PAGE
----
Should mayors rule the world?

Cities and their leaders can often achieve things that central governments cannot. Politicians will be asking this weekend whether Dublin would benefit from a directly elected mayor

Bull pen: Michael Bloomberg, centre, next to his cubicle surrounded by those of his staff and advisers at City Hall in New York. Photograph: Hiroko Masuike/New York Times

Bull pen: Michael Bloomberg, centre, next to his cubicle surrounded by those of his staff and advisers at City Hall in New York. Photograph: Hiroko Masuike/New York Times


What if mayors ruled the world? That’s the bold question being asked by politicians and academics at Interdependence Day, a conference in Dublin this weekend.

It’s a timely notion, as this week the people of the city were asked to tell their local authorities whether the capital should have a directly elected mayor and what powers the role should have.

Among the speakers will be Dr Benjamin Barber, a US political theorist who is the author of If Mayors Ruled the World: Dysfunctional Nations, Rising Cities. He believes cities and their leaders can achieve things central governments cannot.

“More than half the world already lives in cities. In the US and in Europe it’s 75 to 78 per cent. People living in cities are calling the shots,” he says. Having a mayor gives these citizens greater access to power, because they have greater proximity to power. Mayors are generally from the locality; it makes them feel more answerable to the people.”

They are also problem solvers, he says – they have to be or they’ll be out of a job. “Teddy Kollek, the mayor of Jerusalem, said: ‘I’ll fix your sewers if you spare me your sermons.’ He was speaking to Jews and Muslims and Christians; he was saying it was his job to fix problems, to operate beyond ideologies.”

Whereas national leaders organise themselves around parties, and are politically ideological, mayors tend to be, or become, independents. Michael Bloomberg, the outgoing mayor of New York, “was a Democrat who became a Republican and then an independent”. Boris Johnson, the mayor of London, “calls himself a libertarian anarchic conservative. The point is you can’t be partisan towards one group, the unions or to businesses: you need everyone to make a town work.”

Dubliners are also being asked if they want a representational mayor – essentially an ambassador for the city – or an executive mayor with decision-making powers. Barber says the city needs both.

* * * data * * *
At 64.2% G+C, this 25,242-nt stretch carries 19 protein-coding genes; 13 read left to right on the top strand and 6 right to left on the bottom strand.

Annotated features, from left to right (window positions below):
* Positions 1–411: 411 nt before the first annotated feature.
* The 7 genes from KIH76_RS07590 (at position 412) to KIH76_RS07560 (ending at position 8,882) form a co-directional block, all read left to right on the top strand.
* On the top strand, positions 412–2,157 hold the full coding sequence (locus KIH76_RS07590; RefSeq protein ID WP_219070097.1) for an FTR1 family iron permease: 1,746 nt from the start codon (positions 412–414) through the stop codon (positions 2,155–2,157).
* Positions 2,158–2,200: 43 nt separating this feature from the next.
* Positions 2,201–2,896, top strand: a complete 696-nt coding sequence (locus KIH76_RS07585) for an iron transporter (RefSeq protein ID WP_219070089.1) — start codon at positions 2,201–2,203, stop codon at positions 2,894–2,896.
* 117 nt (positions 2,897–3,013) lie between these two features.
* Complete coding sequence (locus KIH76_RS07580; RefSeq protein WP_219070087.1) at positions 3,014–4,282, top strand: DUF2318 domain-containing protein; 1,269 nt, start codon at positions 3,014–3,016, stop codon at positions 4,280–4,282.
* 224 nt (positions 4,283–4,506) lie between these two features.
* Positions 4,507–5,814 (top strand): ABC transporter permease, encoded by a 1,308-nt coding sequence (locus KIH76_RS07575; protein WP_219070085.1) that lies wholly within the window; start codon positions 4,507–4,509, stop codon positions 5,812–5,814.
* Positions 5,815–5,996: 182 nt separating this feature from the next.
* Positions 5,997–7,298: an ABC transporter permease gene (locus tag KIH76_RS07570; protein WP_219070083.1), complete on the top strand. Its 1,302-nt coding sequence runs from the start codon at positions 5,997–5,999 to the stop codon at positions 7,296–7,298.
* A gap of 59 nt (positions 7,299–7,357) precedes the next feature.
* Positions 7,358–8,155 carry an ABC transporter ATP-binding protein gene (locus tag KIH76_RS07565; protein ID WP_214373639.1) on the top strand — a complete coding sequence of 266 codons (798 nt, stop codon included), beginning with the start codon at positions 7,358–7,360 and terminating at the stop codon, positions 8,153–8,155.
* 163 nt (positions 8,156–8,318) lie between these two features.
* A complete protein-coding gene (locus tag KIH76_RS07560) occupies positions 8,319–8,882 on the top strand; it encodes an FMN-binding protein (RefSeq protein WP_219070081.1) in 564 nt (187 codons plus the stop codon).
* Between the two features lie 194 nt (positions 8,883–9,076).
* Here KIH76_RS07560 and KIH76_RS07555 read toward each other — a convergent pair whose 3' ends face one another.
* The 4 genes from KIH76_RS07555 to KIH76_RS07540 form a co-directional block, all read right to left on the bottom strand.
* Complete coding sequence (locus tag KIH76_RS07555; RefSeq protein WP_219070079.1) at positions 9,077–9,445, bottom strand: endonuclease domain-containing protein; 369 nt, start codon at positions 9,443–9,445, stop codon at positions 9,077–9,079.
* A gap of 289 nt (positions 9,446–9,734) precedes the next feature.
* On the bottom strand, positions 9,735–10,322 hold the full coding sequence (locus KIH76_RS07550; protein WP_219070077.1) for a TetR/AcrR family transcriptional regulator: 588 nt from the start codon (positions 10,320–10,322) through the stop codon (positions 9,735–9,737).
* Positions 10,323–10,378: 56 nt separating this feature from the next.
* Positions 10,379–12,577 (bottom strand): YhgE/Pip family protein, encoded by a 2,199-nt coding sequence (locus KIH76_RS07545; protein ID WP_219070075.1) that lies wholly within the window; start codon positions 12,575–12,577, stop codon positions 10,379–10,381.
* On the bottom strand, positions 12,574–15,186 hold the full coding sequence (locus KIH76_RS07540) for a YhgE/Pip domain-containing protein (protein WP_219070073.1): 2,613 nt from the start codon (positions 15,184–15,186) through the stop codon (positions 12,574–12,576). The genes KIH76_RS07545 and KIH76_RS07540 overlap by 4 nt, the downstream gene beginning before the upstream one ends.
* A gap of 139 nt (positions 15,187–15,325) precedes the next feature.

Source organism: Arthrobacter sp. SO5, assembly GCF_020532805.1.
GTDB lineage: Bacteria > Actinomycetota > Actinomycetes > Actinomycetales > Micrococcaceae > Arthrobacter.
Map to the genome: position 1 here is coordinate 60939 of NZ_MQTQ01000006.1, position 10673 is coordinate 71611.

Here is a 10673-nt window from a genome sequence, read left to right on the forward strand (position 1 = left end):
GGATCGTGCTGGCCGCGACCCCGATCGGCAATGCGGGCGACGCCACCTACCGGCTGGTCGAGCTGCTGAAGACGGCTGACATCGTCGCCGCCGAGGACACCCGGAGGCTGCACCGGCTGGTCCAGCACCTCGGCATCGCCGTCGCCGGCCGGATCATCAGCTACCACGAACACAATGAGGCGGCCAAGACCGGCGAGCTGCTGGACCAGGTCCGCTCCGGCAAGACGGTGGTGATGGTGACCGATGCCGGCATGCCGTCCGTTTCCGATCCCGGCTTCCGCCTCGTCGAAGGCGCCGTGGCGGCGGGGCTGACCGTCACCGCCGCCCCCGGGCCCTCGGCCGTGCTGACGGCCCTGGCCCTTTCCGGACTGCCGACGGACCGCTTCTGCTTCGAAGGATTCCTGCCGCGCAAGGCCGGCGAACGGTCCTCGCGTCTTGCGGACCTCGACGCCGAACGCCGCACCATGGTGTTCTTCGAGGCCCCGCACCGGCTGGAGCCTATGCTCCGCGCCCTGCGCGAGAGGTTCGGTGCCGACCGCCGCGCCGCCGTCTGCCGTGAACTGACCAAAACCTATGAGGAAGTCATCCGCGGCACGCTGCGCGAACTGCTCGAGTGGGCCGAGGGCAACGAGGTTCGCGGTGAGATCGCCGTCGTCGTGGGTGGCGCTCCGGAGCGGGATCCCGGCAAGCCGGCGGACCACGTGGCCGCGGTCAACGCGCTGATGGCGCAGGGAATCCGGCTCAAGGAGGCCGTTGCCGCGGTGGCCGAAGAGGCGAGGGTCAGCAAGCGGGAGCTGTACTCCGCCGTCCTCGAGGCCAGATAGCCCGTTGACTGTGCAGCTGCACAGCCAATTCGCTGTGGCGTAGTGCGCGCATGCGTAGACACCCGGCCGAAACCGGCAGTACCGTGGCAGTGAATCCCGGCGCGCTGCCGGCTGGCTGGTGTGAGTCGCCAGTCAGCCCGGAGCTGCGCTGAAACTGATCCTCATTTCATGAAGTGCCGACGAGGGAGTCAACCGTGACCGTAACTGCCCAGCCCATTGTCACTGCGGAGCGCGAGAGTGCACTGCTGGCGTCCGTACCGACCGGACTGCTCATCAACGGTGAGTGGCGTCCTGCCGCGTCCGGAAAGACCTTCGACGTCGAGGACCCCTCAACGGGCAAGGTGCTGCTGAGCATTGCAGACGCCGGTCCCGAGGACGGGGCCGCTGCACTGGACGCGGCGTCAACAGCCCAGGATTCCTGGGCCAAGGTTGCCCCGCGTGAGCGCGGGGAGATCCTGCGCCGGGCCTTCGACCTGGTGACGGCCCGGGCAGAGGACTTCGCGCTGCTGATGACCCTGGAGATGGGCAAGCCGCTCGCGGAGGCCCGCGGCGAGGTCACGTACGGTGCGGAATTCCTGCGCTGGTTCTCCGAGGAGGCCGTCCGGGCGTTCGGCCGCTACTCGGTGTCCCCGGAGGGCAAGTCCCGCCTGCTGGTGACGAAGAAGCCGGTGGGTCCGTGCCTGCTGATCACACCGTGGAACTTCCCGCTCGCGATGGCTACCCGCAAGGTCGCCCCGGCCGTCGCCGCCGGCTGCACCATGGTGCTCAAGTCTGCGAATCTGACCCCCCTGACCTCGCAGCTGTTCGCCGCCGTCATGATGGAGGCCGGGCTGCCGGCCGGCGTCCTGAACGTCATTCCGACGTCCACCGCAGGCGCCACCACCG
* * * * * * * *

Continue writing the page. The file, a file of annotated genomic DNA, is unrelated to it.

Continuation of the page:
“If every time he needs to make a decision he has to go back to a council or other body he won’t get anything done. But it is also very important that as a mayor he is representing his constituents, because his power emanates from them.”

Barber was a founder of the Interdependence movement after the 2001 terrorist attacks on the US. Its central tenet is that we are living in a world where terrorism, crime, migration, technology, climate change and disease operate without borders, yet we still seek solutions in nation states. He also puts forward the notion of a “parliament of mayors”, in which mayors from global cities could exchange ideas.

Dublin’s Lord Mayor, Oisín Quinn, a firm believer in the power of cities, is speaking at the conference. He agrees there is a role for a mayor that a government or prime minister cannot fulfil.

“People who run cities working together can be the most effective form of government. Cities can work together to learn how best to handle growth, because cities will be the ones in the front line, facing the challenges of population growth and dealing with practical problems of sanitation, transport and housing.”

Quinn wants to change perceptions of the city council and businesses that work with it. “Co-operation between the city and the private sector is vital.” Public-private partnerships “have a bad reputation, but Dublinbikes was a partnership between the city and a private company, and that’s a huge success.”

The Lord Mayor of Belfast, Máirtín Ó Muilleoir, is also convinced of the power of mayors to turn around the fortunes of the city, but he doesn’t necessarily see executive powers or powers for dealing with the nuts and bolts of running a city as essential to the success of a mayor. “I don’t control policing or education, I can’t fix potholes, but I do have the power to be relentlessly positive for Belfast and galvanise the energy of the city.”

Interdependence Day is at Dublin Castle until tomorrow.

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